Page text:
In Figure 3, two sinusoidal waveforms (A and B) are shown together, with the phasor representing each. It is seen that waveform B has a larger amplitude than waveform A. So, phasor OB is longer than phasor OA. Also, waveform B starts to grow positively from its zero level φo after the beginning of waveform A. Consequently, waveform B lags waveform A by φo, so the phasor OB is shown φo behind OA. It can also be said that waveform A leads waveform B by φo.


(a) Waveform 

(b) Phasors
Figure 3. Two waveforms and their phasors. OB is larger than OA because waveform B has a higher peak value than waveform A. Waveform A leads waveform B by the angle φ; consequently, phasor OA leads phasor OB by φ. Image used courtesy of Amna Ahmad


The instantaneous level of waveform A can be written as


and the instantaneous level of waveform B is


Now consider Figure 4(a), in which the two waveforms are shown to be outputs from each of two series-connected generators. The resultant output of the two in series is the phasor sum of the two waveforms. Figure 4(b) shows how the instantaneous levels of A and B may be added to give the resultant waveform C. At t1, a1+b1 gives point 1 on waveform C. At t2, a2+b2 gives point 2 on waveform C, and so on. It is seen that waveform C lags waveform A by an angle αo. So, waveform C is represented by phasor OC lagging αo behind OA [see Figure 4(c)].


(a) Two sine wave generators in series

(b) Addition of instantaneous levels of two sine waves

(c) Phasor addition

(d) Phasor addition
Figure 4. To determine the resultant output from two series-connected AC generators, the instantaneous levels of the waveforms can be added together. Alternatively, phasors OA and OB, representing each voltage, can be added graphically to obtain the resultant OC. Image used courtesy of Amna Ahmad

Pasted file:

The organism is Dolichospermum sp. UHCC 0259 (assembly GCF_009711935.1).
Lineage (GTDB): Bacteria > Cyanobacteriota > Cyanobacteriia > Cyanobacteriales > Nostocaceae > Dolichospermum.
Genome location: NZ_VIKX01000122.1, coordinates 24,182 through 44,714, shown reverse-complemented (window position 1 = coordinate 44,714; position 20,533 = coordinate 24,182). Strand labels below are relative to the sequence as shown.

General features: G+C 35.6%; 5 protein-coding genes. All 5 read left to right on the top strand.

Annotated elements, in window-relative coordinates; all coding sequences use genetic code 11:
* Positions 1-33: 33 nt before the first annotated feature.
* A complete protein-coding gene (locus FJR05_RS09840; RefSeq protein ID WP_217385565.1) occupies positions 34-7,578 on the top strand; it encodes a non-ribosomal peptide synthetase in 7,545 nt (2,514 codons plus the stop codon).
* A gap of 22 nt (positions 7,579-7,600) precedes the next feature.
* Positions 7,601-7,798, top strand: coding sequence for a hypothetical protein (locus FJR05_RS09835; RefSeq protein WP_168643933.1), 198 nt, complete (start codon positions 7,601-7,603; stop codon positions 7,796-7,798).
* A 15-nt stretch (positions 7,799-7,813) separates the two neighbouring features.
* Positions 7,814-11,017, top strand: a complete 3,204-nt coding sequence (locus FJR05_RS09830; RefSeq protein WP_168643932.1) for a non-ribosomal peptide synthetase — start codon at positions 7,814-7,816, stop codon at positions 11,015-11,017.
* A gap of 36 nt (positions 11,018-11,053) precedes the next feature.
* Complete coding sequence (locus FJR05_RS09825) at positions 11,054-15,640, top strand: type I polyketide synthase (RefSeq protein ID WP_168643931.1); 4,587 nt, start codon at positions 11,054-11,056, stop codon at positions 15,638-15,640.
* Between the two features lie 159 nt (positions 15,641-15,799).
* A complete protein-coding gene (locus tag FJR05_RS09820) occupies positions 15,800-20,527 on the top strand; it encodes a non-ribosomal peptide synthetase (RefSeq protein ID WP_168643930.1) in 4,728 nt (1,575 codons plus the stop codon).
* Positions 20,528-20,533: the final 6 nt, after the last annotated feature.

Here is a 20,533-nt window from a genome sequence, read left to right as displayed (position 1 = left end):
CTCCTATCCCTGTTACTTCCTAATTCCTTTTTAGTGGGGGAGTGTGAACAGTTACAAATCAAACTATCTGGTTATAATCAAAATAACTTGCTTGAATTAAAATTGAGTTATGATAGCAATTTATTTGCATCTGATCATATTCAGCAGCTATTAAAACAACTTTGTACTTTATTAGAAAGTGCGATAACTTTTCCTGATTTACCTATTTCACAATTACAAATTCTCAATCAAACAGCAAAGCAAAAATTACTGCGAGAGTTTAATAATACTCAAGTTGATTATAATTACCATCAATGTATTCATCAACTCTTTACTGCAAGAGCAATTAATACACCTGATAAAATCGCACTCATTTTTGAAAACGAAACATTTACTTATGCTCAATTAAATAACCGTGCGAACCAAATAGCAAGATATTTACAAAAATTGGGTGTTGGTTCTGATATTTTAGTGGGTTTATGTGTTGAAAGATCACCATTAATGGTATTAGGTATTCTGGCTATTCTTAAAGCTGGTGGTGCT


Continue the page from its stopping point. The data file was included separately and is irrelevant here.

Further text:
Another method of obtaining the resulting waveforms A and B is illustrated in Figure 4(c). A parallelogram is constructed, with AC drawn equal to and parallel with OB and BC equal to and parallel with OA. The resultant diagonal of the parallelogram (OC) represents the amplitude of waveform C, and the angle αo is the angle by which waveform C lags waveform A. Another approach to obtaining the same result is shown in Figure 4(d). Here, OA, identified as E1, is first drawn horizontally. Then E2 (which is OB) is drawn from the end of E1 and at an angle φ with respect to E1. The resultant (E3 or OC) is found by drawing a line from O to the end of E2. The angle of E3 with respect to E1 is again seen to be -αo.

Instead of graphically adding the two phasors, the results may be obtained mathematically. Referring to Figure 5, each phasor is resolved into horizontal and vertical components (by trigonometry). The arithmetical sum of the horizontal components is then the horizontal component of the resultant. Similarly, the arithmetical sum of the vertical components is the vertical component of the resultant.